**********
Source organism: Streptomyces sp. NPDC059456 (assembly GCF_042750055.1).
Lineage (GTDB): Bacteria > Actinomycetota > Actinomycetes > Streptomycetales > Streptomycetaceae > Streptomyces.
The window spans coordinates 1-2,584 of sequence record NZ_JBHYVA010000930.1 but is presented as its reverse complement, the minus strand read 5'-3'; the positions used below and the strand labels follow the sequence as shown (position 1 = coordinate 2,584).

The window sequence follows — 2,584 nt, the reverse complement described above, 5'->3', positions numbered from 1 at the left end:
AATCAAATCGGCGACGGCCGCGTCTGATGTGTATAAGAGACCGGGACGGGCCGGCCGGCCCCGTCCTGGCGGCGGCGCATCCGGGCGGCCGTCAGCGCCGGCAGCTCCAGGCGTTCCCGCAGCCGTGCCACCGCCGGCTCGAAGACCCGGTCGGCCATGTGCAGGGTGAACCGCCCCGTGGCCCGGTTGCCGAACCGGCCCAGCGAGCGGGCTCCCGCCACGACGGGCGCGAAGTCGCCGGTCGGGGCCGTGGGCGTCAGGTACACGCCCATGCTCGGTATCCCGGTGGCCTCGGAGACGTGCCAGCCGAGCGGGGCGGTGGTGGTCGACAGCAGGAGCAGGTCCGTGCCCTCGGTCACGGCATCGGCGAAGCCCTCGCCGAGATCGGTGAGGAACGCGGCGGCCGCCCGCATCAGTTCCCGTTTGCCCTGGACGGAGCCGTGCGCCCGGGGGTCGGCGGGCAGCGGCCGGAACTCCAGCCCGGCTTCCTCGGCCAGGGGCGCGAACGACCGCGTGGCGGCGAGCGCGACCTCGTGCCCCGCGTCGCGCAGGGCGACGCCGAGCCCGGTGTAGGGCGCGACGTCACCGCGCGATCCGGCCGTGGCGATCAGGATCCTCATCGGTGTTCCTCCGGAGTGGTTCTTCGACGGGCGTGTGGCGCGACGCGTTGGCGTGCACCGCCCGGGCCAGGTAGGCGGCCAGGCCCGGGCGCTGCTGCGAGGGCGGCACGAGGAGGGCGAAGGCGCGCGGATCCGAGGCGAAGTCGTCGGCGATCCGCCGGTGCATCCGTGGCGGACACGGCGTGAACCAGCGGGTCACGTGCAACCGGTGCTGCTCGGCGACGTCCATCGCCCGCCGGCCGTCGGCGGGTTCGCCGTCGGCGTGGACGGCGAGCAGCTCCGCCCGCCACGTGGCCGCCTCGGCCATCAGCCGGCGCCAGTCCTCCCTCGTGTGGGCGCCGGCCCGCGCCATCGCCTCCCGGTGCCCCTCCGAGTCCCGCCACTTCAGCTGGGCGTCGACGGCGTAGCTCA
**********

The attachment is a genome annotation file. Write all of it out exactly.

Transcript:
Source organism: Streptomyces sp. NPDC059456 (assembly GCF_042750055.1).
Lineage (GTDB): Bacteria > Actinomycetota > Actinomycetes > Streptomycetales > Streptomycetaceae > Streptomyces.
The window spans coordinates 1-2,584 of sequence record NZ_JBHYVA010000930.1 but is presented as its reverse complement, the minus strand read 5'-3'; the positions used below and the strand labels follow the sequence as shown (position 1 = coordinate 2,584).

The window sequence follows — 2,584 nt, the reverse complement described above, 5'->3', positions numbered from 1 at the left end:
AATCAAATCGGCGACGGCCGCGTCTGATGTGTATAAGAGACCGGGACGGGCCGGCCGGCCCCGTCCTGGCGGCGGCGCATCCGGGCGGCCGTCAGCGCCGGCAGCTCCAGGCGTTCCCGCAGCCGTGCCACCGCCGGCTCGAAGACCCGGTCGGCCATGTGCAGGGTGAACCGCCCCGTGGCCCGGTTGCCGAACCGGCCCAGCGAGCGGGCTCCCGCCACGACGGGCGCGAAGTCGCCGGTCGGGGCCGTGGGCGTCAGGTACACGCCCATGCTCGGTATCCCGGTGGCCTCGGAGACGTGCCAGCCGAGCGGGGCGGTGGTGGTCGACAGCAGGAGCAGGTCCGTGCCCTCGGTCACGGCATCGGCGAAGCCCTCGCCGAGATCGGTGAGGAACGCGGCGGCCGCCCGCATCAGTTCCCGTTTGCCCTGGACGGAGCCGTGCGCCCGGGGGTCGGCGGGCAGCGGCCGGAACTCCAGCCCGGCTTCCTCGGCCAGGGGCGCGAACGACCGCGTGGCGGCGAGCGCGACCTCGTGCCCCGCGTCGCGCAGGGCGACGCCGAGCCCGGTGTAGGGCGCGACGTCACCGCGCGATCCGGCCGTGGCGATCAGGATCCTCATCGGTGTTCCTCCGGAGTGGTTCTTCGACGGGCGTGTGGCGCGACGCGTTGGCGTGCACCGCCCGGGCCAGGTAGGCGGCCAGGCCCGGGCGCTGCTGCGAGGGCGGCACGAGGAGGGCGAAGGCGCGCGGATCCGAGGCGAAGTCGTCGGCGATCCGCCGGTGCATCCGTGGCGGACACGGCGTGAACCAGCGGGTCACGTGCAACCGGTGCTGCTCGGCGACGTCCATCGCCCGCCGGCCGTCGGCGGGTTCGCCGTCGGCGTGGACGGCGAGCAGCTCCGCCCGCCACGTGGCCGCCTCGGCCATCAGCCGGCGCCAGTCCTCCCTCGTGTGGGCGCCGGCCCGCGCCATCGCCTCCCGGTGCCCCTCCGAGTCCCGCCACTTCAGCTGGGCGTCGACGGCGTAGCTCA